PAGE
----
Air Pollution Effects on Ventricular Repolarization

EPA Grant Number: R832347C141
Subproject: this is subproject number 141 , established and managed by the Center Director under grant R832347
(EPA does not fund or establish subprojects; EPA awards and manages the overall grant for this center).

Center: Health Effects Institute (2005 — 2010)
Center Director: Greenbaum, Daniel S.
Title: Air Pollution Effects on Ventricular Repolarization
Investigators: Lux, Robert L
Institution: Health Effects Institute , Desert Research Institue , Michigan State University , University of Medicine and Dentistry of New Jersey , University of Utah
EPA Project Officer: Hunt, Sherri
Project Period: April 1, 2005 through March 31, 2010
RFA: Health Effects Institute (2010) RFA Text |  Recipients Lists
Research Category: Health Effects , Air

Objective:

Epidemiologic studies have described an association between increases in cardiovascular morbidity and mortality and increases in ambient particulate matter (PM) concentrations, especially in susceptible populations such as the elderly and persons with pulmonary or cardiovascular disease. However, the biological mechanisms by which PM and other air pollutants may affect cardiovascular events are not well understood. Several studies have shown that air pollution may be associated with cardiac outcomes such as arrhythmias, suggesting that air pollutants may affect autonomic control of the heart.

Heart rate variability (HRV) is an electrophysiologic parameter that can be derived from an electrocardiogram (ECG). Low HRV is a marker of poor cardiac autonomic control and is associated with a higher risk of myocardial infarction and sudden cardiac death. Several cohort and panel studies have shown that increases in ambient PM concentrations are associated with decreased HRV, although it remains unclear how decreased HRV contributes to cardiac arrhythmia. Thus, the evaluation of additional ECG parameters, such as v entricular repolarization — the process of electrical recovery of the heart cells after contraction of the ventricles — is warranted.

Robert Lux of the University of Utah and Arden Pope of Brigham Young University proposed to study the association between air pollution and ventricular repolarization, using a novel approach developed by Dr. Lux to analyze ECG data previously collected by Dr. Pope. HEI funded the study because it considered the proposed evaluation of repolarization using novel electrophysiologic parameters to be an interesting approach to studying possible mechanisms underlying PM effects on cardiovascular morbidity and mortality.

Approach:

Drs. Lux and Pope hypothesize that high levels of ambient PM might affect ventricular repolarization independent of heart rate and that such changes could lead to an increased risk of arrhythmia in elderly persons, who may be more susceptible to the effects of air pollution. They will use the ECG data obtained previously in a study of elderly participants conducted by Dr. Pope, which had shown an association between ambient concentrations of particulate matter less than 2.5 μm in diameter (PM2.5) and decreased HRV. In the current study, the investigators will analyze novel repolarization parameters in ECGs obtained from 61 participants. For each person, the ECG parameters will be compared between days of high and low PM2.5 concentrations. If there were more than 2 recordings for a participant, the ECG obtained on the day with the lowest PM2.5 concentration will serve as the control.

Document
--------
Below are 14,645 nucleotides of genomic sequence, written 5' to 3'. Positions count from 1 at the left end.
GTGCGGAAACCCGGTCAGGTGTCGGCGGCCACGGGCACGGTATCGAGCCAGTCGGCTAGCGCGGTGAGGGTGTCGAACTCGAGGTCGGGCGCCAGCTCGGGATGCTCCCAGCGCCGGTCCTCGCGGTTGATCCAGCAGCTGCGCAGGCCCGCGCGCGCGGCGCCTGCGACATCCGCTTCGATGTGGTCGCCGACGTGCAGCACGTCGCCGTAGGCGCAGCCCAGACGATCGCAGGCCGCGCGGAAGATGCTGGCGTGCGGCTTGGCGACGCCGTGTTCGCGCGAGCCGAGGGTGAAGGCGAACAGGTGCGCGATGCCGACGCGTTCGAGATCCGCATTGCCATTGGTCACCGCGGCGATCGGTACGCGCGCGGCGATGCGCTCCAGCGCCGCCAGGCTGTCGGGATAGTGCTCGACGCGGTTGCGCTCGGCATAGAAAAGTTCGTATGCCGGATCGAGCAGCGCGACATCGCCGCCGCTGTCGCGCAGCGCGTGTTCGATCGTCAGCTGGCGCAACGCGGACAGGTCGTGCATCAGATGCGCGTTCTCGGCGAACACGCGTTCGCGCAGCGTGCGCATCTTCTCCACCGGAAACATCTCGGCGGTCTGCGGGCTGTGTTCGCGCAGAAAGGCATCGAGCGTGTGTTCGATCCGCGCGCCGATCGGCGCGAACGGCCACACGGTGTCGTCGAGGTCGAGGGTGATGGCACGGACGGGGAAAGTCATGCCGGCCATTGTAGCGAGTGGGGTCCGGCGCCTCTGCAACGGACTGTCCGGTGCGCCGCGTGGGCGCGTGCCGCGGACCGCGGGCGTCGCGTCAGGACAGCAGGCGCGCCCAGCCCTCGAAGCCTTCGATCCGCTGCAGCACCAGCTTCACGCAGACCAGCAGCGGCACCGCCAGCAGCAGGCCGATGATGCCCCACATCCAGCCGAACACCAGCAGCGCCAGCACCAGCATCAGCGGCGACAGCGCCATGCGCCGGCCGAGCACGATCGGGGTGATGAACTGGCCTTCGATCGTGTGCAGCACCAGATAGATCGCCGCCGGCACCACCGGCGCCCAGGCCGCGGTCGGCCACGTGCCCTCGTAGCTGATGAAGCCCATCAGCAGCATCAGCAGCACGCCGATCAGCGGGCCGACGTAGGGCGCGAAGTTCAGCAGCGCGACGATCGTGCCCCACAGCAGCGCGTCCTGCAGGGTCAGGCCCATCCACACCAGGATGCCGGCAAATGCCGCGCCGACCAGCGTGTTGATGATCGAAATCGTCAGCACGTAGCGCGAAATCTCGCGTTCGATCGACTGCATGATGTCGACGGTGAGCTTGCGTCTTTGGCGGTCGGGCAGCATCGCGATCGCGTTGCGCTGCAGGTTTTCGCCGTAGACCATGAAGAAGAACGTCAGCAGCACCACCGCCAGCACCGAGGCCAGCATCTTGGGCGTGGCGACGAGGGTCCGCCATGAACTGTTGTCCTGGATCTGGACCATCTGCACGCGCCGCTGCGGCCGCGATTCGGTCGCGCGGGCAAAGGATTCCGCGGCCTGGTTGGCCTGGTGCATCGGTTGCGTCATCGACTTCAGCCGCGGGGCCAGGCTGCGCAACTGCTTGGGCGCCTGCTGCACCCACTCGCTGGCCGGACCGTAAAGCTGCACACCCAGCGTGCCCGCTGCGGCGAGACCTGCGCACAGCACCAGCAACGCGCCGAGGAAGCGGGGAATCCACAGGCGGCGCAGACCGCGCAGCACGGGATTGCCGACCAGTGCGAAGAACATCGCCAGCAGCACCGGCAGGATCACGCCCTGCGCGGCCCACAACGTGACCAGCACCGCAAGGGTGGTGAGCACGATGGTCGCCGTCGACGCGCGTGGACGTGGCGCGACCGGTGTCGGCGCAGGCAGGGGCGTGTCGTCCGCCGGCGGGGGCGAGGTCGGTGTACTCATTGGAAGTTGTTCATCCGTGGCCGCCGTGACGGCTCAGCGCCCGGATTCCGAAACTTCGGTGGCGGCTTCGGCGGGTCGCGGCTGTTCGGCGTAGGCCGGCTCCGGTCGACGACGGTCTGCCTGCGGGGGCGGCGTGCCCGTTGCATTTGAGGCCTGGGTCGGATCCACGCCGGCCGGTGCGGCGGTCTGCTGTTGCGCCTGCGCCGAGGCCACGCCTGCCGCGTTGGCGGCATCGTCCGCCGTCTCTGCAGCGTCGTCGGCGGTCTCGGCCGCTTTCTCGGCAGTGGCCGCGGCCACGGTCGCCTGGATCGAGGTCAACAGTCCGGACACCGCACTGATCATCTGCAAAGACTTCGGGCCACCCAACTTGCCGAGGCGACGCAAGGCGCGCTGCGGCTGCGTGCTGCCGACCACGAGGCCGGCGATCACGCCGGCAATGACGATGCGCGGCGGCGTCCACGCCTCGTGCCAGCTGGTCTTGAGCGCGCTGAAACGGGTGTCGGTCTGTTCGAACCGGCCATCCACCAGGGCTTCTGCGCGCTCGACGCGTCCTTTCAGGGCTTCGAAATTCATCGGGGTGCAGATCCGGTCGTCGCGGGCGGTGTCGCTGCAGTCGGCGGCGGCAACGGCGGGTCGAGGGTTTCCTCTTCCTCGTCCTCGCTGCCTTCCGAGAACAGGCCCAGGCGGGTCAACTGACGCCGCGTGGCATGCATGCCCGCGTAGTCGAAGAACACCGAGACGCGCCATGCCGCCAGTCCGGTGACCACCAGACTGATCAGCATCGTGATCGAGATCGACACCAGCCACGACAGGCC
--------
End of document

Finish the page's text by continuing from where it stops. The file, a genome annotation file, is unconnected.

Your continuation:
Dr. Lux will use custom software to calculate a root mean square (RMS) ECG, which will capture the magnitude of the ECG wave forms. He then will determine RMS ECG repolarization parameters such as RMS RT interval, RMS width of the T wave, and RMS QT interval, as well as their heart ratecorrected forms. Data will be average over 30- minute periods (“epochs”) and presente a 24-hour time series. Two statistical approaches will be used to evaluate differences between parameters on days with low versus high PM2.5 concentrations: a nonparametric Kolmogorov-Smirnov test and within-subject regression modeling. Fifty-two participants will be included in the Kolmogorov-Smirnov analysis; 61 participants will be included in the regression modeling.


Main Center Abstract and Reports:

R832347    Health Effects Institute (2005 — 2010)

Subprojects under this Center: (EPA does not fund or establish subprojects; EPA awards and manages the overall grant for this center).
R832347C135 Mechanisms of Particulate Matter Toxicity in Neonatal and Young Adult Rat Lungs
R832347C136 Uptake and Inflammatory Effects of Nanoparticles in a Human Vascular Endothelial Cell Line
R832347C138 Health Effects of Real-World Exposure to Diesel Exhaust in Persons with Asthma
R832347C140 Extended Follow-Up and Spatial Analysis of the American Cancer Society Study Linking Particulate Air Pollution and Mortality
R832347C141 Air Pollution Effects on Ventricular Repolarization
R832347C143 Measurement and Modeling of Exposure to Selected Air Toxics for Health Effects Studies and Verification by Biomarkers
R832347C144 Genotoxicity of 1,3-Butadiene and Its Epoxy Intermediates
R832347C145 Effects of Concentrated Ambient Particles and Diesel Emissions on Rat Airways
R832347C147 Atmospheric Transformation of Diesel Emissions